|Publication number||US20060084897 A1|
|Application number||US 10/964,938|
|Publication date||Apr 20, 2006|
|Filing date||Oct 14, 2004|
|Priority date||Oct 14, 2004|
|Also published as||US7621883, WO2006041498A1|
|Publication number||10964938, 964938, US 2006/0084897 A1, US 2006/084897 A1, US 20060084897 A1, US 20060084897A1, US 2006084897 A1, US 2006084897A1, US-A1-20060084897, US-A1-2006084897, US2006/0084897A1, US2006/084897A1, US20060084897 A1, US20060084897A1, US2006084897 A1, US2006084897A1|
|Inventors||John Duren, Darren Hamm|
|Original Assignee||Abilityone Corporation|
|Export Citation||BiBTeX, EndNote, RefMan|
|Referenced by (2), Classifications (5), Legal Events (3)|
|External Links: USPTO, USPTO Assignment, Espacenet|
The present invention relates to static progressive splinting. More particularly, the present invention relates to a monofilament slide lock that is used in connection with a splinting apparatus to allow for the adjustment of inelastic traction.
The use of splints in the treatment of certain injuries to joints and soft tissue is often an integral part of rehabilitation. Initially, following surgery or an injury, splinting can be used to immobilize and protect the injured area to allow healing. Unlike a cast, however, a splint can be removed for basic hygiene or wound care or to allow a patient to perform therapeutic exercises. Furthermore, depending on the injury and required treatment, a splint can be used to allow a range of motion to an injured joint.
Static progressive splinting, a technique using mobilization splinting with inelastic traction, is one of the most efficient methods for lengthening soft tissue with limited pliability and for increasing the progressive range of motion (PROM) of contracted joints. By splinting and maintaining tissue at the available end-range under low-load stress, the structures have time to grow new cells, and a new end-range is established. After the tissues lengthen, the inelastic mobilization component can be adjusted in small increments to maintain low-load prolonged stress at the newly established end-range.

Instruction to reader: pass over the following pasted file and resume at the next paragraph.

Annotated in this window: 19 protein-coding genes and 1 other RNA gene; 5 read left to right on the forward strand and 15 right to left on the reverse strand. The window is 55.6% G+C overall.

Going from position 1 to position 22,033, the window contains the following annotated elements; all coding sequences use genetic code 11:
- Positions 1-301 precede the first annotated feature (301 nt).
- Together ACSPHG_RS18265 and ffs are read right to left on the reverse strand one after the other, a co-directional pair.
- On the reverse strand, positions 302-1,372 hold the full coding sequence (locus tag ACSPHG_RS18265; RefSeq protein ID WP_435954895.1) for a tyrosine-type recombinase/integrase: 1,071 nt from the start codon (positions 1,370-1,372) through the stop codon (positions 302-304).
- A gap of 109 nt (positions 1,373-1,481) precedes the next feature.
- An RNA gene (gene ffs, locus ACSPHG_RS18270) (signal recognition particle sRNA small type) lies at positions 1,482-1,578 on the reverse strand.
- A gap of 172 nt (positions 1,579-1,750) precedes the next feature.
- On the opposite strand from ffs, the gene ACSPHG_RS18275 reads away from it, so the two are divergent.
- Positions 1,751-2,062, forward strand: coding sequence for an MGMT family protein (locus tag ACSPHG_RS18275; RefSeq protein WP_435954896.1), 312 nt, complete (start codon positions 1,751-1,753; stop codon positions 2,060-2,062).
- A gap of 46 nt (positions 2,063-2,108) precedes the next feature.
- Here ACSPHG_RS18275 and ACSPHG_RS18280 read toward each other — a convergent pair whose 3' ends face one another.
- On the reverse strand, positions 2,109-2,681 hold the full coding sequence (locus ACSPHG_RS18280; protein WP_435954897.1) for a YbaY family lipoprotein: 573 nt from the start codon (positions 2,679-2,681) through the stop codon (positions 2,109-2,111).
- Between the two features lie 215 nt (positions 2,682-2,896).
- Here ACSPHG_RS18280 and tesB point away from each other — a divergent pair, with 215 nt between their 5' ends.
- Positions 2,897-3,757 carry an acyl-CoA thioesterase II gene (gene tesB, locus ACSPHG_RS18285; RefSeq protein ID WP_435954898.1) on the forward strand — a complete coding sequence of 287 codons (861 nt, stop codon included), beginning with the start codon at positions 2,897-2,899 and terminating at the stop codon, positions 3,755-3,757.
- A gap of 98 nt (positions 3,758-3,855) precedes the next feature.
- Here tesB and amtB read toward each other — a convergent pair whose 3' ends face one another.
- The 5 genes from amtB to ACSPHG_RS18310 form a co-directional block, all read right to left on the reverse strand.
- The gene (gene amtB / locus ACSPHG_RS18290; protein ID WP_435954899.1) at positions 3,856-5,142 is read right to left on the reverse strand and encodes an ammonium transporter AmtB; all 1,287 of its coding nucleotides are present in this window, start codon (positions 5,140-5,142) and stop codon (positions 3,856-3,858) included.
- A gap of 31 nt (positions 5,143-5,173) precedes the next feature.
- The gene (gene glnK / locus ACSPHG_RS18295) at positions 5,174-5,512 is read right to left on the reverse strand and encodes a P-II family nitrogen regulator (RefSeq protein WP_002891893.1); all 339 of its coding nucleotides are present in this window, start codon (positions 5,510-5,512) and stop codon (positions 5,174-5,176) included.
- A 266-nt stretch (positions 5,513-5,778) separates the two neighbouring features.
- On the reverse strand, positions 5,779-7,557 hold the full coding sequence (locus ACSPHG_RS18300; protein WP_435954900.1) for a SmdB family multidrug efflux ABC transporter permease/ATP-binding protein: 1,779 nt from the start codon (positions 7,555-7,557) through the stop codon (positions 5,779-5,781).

Over the past twenty years, therapists have adjusted static progressive splints to produce low loads over a prolonged time. While rubber band traction was commonly used in the prior art, modem day static progressive splinting requires the use of devices that can be easily adjusted by the patient as muscles relax in the splint. Accordingly, therapists today typically construct static progressive splints by attaching tumbuckles or similar locking mechanisms to a thermoplastic brace and connect straps, strings, monofilaments, or click strips to the locking mechanism in order to position the splinted joint near the end range of motion.
While these modem day static progressive splinting techniques are effective for soft tissue rehabilitation, they are often heavy, bulky, or cumbersome. As a result, the devices can cause patient fatigue and catch on a patient's clothing. In addition, the large size and complexity of the devices precludes a therapist from using multiple units with a single splint and prevents a patient from easily adjusting the position of the splint. Accordingly, there is a demand for an improved mobilization device for use in static progressive splinting.
The present invention overcomes the deficiencies of the prior art by providing an improved immobilization device for static progressive splinting. In accordance with the present invention, the improved monofilament slide lock comprises a housing, a glide member, and a locking wheel.
One embodiment of the present invention provides for a housing having a low profile, streamlined design in order to prevent the device from snagging on a patient's clothes. It is another feature of the invention for the housing to accommodate and secure more than one monofilament, further reducing the overall size of the splint for a patient.